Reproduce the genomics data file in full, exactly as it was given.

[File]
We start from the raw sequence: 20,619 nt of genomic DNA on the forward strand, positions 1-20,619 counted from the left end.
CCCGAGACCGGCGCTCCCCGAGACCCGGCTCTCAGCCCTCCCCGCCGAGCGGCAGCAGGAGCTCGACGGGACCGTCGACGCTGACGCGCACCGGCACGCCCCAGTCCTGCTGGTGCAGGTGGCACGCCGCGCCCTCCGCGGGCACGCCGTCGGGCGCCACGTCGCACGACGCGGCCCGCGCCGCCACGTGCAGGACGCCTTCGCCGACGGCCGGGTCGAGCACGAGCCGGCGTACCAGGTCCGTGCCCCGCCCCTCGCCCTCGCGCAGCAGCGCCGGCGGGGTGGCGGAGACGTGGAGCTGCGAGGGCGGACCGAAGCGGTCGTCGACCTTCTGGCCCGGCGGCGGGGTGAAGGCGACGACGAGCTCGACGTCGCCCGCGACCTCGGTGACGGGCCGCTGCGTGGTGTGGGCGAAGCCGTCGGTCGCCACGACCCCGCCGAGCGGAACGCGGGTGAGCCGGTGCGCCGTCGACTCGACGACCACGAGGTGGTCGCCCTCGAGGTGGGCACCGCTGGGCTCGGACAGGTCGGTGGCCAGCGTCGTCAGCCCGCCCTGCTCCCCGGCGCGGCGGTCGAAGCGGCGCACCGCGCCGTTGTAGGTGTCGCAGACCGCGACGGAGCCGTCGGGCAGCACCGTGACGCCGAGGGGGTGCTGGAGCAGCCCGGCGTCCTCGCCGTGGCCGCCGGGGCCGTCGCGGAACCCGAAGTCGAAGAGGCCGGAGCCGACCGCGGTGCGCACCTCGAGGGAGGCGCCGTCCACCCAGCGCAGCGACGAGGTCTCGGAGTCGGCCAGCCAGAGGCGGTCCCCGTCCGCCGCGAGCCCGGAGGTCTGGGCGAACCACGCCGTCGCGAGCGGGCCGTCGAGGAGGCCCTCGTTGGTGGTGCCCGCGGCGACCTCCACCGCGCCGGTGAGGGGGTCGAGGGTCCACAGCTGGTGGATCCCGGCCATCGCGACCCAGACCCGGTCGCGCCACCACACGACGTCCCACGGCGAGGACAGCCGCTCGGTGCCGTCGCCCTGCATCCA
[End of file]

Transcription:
We start from the raw sequence: 20,619 nt of genomic DNA on the forward strand, positions 1-20,619 counted from the left end.
CCCGAGACCGGCGCTCCCCGAGACCCGGCTCTCAGCCCTCCCCGCCGAGCGGCAGCAGGAGCTCGACGGGACCGTCGACGCTGACGCGCACCGGCACGCCCCAGTCCTGCTGGTGCAGGTGGCACGCCGCGCCCTCCGCGGGCACGCCGTCGGGCGCCACGTCGCACGACGCGGCCCGCGCCGCCACGTGCAGGACGCCTTCGCCGACGGCCGGGTCGAGCACGAGCCGGCGTACCAGGTCCGTGCCCCGCCCCTCGCCCTCGCGCAGCAGCGCCGGCGGGGTGGCGGAGACGTGGAGCTGCGAGGGCGGACCGAAGCGGTCGTCGACCTTCTGGCCCGGCGGCGGGGTGAAGGCGACGACGAGCTCGACGTCGCCCGCGACCTCGGTGACGGGCCGCTGCGTGGTGTGGGCGAAGCCGTCGGTCGCCACGACCCCGCCGAGCGGAACGCGGGTGAGCCGGTGCGCCGTCGACTCGACGACCACGAGGTGGTCGCCCTCGAGGTGGGCACCGCTGGGCTCGGACAGGTCGGTGGCCAGCGTCGTCAGCCCGCCCTGCTCCCCGGCGCGGCGGTCGAAGCGGCGCACCGCGCCGTTGTAGGTGTCGCAGACCGCGACGGAGCCGTCGGGCAGCACCGTGACGCCGAGGGGGTGCTGGAGCAGCCCGGCGTCCTCGCCGTGGCCGCCGGGGCCGTCGCGGAACCCGAAGTCGAAGAGGCCGGAGCCGACCGCGGTGCGCACCTCGAGGGAGGCGCCGTCCACCCAGCGCAGCGACGAGGTCTCGGAGTCGGCCAGCCAGAGGCGGTCCCCGTCCGCCGCGAGCCCGGAGGTCTGGGCGAACCACGCCGTCGCGAGCGGGCCGTCGAGGAGGCCCTCGTTGGTGGTGCCCGCGGCGACCTCCACCGCGCCGGTGAGGGGGTCGAGGGTCCACAGCTGGTGGATCCCGGCCATCGCGACCCAGACCCGGTCGCGCCACCACACGACGTCCCACGGCGAGGACAGCCGCTCGGTGCCGTCGCCCTGCATCCA